Concordia's Thursday Report

Vol. 29, No.16

May 19, 2005

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Anna Woch: Two degrees at once


Vasilisa Shramchenko

Anna Woch
Photo by AJ Kelly

Anna Woch is about to graduate with a BA in film studies from Concordia. She is also finishing up a PhD in biomedical engineering at École Polytechnique de Montréal. And she wonders how exactly this makes her exceptional.

Woch was three years into her PhD research project, “developing a mathematical model that describes how the brain controls very fast, almost instinctive movements.”

Work had bogged down a bit. “It was an interesting project, but I had always wanted to study film, ever since I took a film course at College Bois du Boulogne. I had a crise de nerfs at 28. I was afraid that if I left it till I was over 30, I wouldn’t have the courage to realize this dream.”

Woch says she is lucky to have had supportive friends who encouraged her to go for it, expecting that she would abandon her PhD. Instead, she pursued both degrees.

She chose to study film at Concordia because of the reputation of the Mel Hoppenheim School of Cinema. “They say they have an artistic mission and a practical approach," a combination that was a great fit.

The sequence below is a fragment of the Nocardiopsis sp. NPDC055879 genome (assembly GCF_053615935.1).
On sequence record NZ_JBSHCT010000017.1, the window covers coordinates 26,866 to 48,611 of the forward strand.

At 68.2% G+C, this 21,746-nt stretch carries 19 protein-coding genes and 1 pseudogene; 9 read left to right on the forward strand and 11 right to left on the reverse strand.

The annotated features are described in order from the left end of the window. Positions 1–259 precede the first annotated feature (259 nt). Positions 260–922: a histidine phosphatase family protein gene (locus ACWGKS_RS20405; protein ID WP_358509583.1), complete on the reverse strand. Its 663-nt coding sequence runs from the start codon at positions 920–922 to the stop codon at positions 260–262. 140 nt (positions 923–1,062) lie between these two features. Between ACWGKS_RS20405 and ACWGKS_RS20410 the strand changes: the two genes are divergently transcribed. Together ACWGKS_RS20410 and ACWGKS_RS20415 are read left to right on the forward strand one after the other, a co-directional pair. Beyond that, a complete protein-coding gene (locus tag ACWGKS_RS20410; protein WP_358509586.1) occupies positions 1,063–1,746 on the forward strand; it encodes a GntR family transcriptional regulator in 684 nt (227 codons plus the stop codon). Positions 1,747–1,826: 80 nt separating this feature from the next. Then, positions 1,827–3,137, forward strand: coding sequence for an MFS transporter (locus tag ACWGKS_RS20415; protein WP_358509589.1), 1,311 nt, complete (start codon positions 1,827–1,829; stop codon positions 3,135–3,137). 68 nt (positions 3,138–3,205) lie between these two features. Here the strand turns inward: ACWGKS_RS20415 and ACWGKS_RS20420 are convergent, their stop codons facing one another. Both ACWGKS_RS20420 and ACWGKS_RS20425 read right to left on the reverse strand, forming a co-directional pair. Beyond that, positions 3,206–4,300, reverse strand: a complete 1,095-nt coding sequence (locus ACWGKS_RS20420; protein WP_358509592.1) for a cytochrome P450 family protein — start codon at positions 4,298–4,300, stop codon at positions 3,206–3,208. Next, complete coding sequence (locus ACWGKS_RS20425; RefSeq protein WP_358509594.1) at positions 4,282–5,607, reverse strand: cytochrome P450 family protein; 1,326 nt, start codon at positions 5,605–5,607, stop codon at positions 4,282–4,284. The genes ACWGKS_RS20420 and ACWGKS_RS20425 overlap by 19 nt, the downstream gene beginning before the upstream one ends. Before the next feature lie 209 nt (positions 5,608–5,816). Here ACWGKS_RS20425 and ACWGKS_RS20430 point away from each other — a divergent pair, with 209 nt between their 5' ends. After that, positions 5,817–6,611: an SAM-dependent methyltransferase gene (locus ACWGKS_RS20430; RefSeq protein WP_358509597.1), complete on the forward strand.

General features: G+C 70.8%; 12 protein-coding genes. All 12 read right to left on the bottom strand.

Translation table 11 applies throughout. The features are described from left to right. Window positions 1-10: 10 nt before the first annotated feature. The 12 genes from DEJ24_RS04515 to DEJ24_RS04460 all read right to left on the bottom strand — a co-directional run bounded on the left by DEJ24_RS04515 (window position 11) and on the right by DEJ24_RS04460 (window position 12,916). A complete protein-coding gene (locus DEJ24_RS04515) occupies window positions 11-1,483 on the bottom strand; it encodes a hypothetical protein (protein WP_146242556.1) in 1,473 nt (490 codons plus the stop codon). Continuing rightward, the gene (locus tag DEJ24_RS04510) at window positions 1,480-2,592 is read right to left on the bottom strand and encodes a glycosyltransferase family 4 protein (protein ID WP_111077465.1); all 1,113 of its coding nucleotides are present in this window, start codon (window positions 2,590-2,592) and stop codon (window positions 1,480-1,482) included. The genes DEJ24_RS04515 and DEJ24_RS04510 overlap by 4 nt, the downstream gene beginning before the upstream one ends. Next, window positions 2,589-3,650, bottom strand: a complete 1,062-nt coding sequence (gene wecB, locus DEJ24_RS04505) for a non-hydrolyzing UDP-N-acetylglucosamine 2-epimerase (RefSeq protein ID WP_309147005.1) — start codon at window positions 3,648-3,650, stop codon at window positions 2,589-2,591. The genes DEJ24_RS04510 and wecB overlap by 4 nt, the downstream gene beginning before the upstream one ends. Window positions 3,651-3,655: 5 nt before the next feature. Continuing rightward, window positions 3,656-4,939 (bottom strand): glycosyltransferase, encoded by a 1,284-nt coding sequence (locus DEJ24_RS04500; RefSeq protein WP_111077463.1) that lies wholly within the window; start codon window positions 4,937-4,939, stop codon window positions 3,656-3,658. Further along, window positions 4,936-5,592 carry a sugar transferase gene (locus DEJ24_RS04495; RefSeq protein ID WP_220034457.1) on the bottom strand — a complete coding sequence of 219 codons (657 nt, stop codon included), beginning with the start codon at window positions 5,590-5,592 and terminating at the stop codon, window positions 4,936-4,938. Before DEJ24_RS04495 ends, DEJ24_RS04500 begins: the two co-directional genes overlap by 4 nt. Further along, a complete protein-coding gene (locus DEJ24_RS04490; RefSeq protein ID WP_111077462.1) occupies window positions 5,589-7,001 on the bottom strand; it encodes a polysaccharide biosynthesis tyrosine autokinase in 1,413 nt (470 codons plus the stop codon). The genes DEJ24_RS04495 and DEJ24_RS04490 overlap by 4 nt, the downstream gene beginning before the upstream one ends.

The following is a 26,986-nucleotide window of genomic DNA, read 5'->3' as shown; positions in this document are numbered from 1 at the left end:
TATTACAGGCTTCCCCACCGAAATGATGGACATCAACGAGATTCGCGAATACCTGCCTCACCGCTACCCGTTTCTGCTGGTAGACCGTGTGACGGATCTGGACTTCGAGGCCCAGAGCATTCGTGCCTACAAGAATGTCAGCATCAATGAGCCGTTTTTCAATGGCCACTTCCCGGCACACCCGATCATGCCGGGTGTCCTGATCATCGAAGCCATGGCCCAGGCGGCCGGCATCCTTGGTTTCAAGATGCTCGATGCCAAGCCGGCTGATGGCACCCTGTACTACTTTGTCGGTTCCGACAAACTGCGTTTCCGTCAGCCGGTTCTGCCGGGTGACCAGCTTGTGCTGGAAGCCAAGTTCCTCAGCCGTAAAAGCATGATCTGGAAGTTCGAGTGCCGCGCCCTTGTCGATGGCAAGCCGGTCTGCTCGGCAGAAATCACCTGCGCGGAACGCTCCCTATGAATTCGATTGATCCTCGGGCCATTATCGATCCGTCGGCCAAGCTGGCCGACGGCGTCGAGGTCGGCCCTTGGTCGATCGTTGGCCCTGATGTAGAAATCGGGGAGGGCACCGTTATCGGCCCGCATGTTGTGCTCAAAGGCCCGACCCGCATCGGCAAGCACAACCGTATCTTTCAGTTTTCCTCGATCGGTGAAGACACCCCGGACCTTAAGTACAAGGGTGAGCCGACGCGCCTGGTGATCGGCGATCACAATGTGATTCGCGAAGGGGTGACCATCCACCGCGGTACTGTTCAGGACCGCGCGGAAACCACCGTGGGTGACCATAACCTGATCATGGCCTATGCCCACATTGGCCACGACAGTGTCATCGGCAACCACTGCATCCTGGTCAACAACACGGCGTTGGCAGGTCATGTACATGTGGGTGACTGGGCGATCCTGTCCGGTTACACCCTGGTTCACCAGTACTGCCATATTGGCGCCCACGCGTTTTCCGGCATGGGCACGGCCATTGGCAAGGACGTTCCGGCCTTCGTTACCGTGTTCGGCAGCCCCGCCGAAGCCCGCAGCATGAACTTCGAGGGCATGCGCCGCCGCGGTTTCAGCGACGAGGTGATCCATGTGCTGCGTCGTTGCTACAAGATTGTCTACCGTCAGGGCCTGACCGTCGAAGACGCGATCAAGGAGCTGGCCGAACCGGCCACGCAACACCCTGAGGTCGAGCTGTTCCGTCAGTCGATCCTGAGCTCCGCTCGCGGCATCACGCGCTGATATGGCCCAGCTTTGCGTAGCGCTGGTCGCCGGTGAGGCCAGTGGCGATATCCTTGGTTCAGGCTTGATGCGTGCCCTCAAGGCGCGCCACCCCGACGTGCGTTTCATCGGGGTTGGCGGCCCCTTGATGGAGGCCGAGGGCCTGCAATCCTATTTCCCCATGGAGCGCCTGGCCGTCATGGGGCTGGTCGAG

Was taking two degrees at once the right decision? Laughing a bit, she said, “Yes and no. Realizing my dream gives me so much happiness, but I wouldn’t really recommend it to anyone. It was very difficult. I had a crazy schedule..”

Vaisseau-fantôme is Woch's final film project. “It is a poetic, experimental movie about memories and immigration, how the fact of always travelling or living somewhere other than where we spent our childhood turns memories into myths and dreams.

“Nothing in the place they are anchors these memories. They become more and more ethereal." The immigrant can find herself "wandering about like a ship which has no anchor." Woch herself came to Canada from Poland 16 years ago.

Science and the arts have separate and complementary aspects, she says. "I have the same curiosity, the need to explore and try new things. I like narrative movies, but end up making experimental ones.

“In science sometimes, I get too sentimental. Science is a different way of approaching the world than the arts; both use logic and intuition, but in different ways." A scientist must be as objective as possible, even if the subject under study is a passion.

The arts are more personal: “The more you put yourself into it, the better it is. If I don't succeed in science, I say there was a problem with my logic. It reflects only an aspect of what you are. If you fail at art, it questions everything you are."

For Woch, "art is much more scary than science." She plans to support herself working part-time in science; the rest of her energy she will devote to film.

-Beverly Akerman